The San Francisco City Attorney’s Office has issued a subpoena to demanding records related to medical exemptions for student vaccination requirements written by Dr. Kenneth Stoller, a vocal opponent of mandatory vaccines, according to a press release from the office.
In 2015, California passed a bill, SB 277, outlawing so-called personal belief exemptions for student vaccination requirements. Any licensed physician is still allowed to write exemptions for legitimate medical concerns.
Such medical exemptions have increased significantly since SB 277. Experts, including State Senator Richard Pan, D-Sacramento, who wrote the 2015 law, believe some doctors are selling exemptions, whether kids need them or not.
“Physicians do have to specify the condition, but it’s up to their discretion,” said Dorit Reiss, professor of law at UC Hastings, who studies vaccine policy. “The schools cannot reject a medical exemption.”
“You have to have a legitimate medical condition to exempt a child from getting vaccinated,” said San Francisco City Attorney Dennis Herrera. “Whenever we believe someone might be violating the law and putting the broader community at risk, we take action.” Herrera declined to say what law Stoller might have violated.
Stoller was not immediately available for comment.
Shortly after the personal belief exemption ban, Facebook group Stop Mandatory Vaccination posted that Stoller would evaluate children for medical exemptions. “He fought against SB277. He is in the San Francisco Bay area and he can take initial Skype appointments,” the post said.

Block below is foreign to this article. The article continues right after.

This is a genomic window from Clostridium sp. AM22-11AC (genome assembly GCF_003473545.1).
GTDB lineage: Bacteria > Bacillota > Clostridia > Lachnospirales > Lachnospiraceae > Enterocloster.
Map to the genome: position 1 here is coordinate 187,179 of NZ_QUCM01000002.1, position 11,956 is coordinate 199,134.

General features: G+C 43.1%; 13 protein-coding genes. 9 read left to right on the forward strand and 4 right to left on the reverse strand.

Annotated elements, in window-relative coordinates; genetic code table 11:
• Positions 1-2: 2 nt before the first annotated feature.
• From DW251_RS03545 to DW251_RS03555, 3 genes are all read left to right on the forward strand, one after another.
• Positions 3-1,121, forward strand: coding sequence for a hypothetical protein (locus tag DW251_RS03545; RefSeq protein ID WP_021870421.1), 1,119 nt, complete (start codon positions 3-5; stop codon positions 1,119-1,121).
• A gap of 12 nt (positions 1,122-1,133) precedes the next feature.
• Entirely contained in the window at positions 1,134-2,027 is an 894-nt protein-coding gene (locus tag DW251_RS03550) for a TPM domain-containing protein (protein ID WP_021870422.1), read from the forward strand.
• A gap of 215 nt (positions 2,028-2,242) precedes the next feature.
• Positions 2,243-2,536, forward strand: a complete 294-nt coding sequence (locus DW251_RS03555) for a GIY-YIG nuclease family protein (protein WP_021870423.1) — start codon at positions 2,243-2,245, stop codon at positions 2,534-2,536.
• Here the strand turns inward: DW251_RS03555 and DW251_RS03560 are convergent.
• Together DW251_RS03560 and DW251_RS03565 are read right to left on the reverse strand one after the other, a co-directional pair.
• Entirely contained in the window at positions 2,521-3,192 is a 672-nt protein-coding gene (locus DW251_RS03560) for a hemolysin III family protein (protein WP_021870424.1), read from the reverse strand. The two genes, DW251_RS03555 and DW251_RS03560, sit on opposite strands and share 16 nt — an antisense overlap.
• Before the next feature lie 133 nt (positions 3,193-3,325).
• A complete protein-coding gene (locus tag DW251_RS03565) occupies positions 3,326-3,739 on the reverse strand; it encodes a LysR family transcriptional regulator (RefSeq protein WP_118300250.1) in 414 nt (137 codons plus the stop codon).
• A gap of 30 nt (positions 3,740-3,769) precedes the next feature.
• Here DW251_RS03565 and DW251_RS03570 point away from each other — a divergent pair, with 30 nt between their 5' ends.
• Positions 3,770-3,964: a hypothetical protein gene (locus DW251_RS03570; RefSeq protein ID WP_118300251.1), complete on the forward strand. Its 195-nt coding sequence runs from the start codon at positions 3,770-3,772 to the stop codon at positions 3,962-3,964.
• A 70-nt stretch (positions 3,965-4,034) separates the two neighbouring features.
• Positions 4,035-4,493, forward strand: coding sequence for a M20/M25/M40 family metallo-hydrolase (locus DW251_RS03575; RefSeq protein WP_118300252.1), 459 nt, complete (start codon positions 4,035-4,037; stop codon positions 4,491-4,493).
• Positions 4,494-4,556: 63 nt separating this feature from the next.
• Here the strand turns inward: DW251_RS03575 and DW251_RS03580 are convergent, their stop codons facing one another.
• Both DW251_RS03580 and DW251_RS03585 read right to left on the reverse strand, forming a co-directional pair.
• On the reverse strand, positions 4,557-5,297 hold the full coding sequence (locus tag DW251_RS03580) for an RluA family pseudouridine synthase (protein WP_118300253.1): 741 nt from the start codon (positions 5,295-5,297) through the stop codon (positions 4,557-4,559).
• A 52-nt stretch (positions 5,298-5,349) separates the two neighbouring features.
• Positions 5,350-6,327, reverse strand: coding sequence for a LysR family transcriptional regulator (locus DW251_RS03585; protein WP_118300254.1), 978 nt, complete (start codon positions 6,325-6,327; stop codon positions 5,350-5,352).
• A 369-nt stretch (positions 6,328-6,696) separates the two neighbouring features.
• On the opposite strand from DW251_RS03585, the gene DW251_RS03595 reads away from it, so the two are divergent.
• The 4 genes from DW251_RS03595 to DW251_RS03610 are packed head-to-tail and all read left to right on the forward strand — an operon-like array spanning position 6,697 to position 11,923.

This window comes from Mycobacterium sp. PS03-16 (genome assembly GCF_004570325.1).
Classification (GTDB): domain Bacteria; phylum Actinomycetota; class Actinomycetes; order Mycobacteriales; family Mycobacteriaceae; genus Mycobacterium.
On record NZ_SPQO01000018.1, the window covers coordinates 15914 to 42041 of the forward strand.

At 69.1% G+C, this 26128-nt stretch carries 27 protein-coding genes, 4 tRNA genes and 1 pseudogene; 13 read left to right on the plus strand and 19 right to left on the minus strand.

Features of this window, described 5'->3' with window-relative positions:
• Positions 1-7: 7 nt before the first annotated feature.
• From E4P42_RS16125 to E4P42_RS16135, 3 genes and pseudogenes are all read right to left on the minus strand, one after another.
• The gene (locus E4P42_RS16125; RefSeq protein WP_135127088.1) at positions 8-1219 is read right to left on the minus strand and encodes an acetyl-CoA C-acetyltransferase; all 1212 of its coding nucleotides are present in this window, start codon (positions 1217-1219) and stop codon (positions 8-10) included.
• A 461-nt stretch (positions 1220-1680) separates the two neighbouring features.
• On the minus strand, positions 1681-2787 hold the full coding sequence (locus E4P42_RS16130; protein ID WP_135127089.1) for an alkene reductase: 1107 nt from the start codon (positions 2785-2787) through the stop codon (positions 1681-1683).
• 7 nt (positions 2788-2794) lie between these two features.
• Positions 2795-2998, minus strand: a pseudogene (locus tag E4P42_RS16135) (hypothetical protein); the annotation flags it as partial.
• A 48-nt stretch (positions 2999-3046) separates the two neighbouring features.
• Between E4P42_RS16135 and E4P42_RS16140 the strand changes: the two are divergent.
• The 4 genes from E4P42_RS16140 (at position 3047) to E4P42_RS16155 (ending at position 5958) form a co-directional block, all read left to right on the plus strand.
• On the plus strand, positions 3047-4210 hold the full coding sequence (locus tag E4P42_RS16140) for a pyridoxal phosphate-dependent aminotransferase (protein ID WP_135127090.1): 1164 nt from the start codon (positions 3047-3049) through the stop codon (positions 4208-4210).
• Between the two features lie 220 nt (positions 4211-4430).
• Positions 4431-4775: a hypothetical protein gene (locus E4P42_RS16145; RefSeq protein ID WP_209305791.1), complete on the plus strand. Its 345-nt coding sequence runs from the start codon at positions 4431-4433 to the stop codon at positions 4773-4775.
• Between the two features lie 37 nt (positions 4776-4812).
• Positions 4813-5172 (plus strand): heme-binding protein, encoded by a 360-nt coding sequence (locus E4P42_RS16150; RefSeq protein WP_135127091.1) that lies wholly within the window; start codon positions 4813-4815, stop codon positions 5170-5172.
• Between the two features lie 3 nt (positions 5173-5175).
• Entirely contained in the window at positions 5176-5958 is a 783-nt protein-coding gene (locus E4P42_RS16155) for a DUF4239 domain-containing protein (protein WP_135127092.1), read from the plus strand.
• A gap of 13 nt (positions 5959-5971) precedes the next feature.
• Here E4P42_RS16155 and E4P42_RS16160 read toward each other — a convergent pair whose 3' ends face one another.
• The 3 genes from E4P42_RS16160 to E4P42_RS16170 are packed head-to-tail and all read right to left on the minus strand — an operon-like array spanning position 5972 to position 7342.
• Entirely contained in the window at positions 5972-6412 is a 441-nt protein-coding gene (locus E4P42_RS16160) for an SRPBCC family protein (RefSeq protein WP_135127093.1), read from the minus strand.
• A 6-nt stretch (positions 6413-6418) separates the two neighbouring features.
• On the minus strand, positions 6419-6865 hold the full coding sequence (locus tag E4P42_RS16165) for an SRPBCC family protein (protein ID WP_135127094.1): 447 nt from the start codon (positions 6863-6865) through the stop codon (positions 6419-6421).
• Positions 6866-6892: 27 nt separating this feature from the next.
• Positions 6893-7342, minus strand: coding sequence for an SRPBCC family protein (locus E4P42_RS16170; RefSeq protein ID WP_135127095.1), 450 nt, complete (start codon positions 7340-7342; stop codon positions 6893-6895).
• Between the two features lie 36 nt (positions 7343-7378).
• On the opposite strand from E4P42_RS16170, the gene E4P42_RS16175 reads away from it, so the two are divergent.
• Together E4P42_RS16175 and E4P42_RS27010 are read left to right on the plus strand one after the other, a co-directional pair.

Several Google reviews for Stoller mention vaccines, including one thanking him for writing an exemption for “valid health reasons” after the family was unable to get a philosophical exemption.
Some children have legitimate medical reasons for not getting vaccines, including being allergic to vaccine ingredients or immunocompromised due to chemotherapy, according to the press release. Those children rely on the protection of so-called “herd immunity,” when vaccine rates are high enough that infectious diseases can’t make in-roads to the community.
Pan has written a followup bill, SB 276, which would give final say over individual exemptions to the California Department of Public Health. In April, Dr. Stoller signed a joint letter opposing the law.
The letter claims that vaccines are linked to autoimmune, psychiatric and developmental disorders. The FDA, CDC, World Health Organization, American Medical Association and other major medical bodies around the world have all determined there is overwhelming evidence of the safety and efficacy of vaccines.
“I think Dr. Stoller is a true believer,” said Reiss, who has studied anti-vaccine efforts on the internet, including Stoller’s web presence. “That doesn’t mean he’s not profiting off this.”
This story is developing. Check back for updates.
SF City Attorney Subpoenas Anti-Vaccine Doctor Over Phony Student Exemptions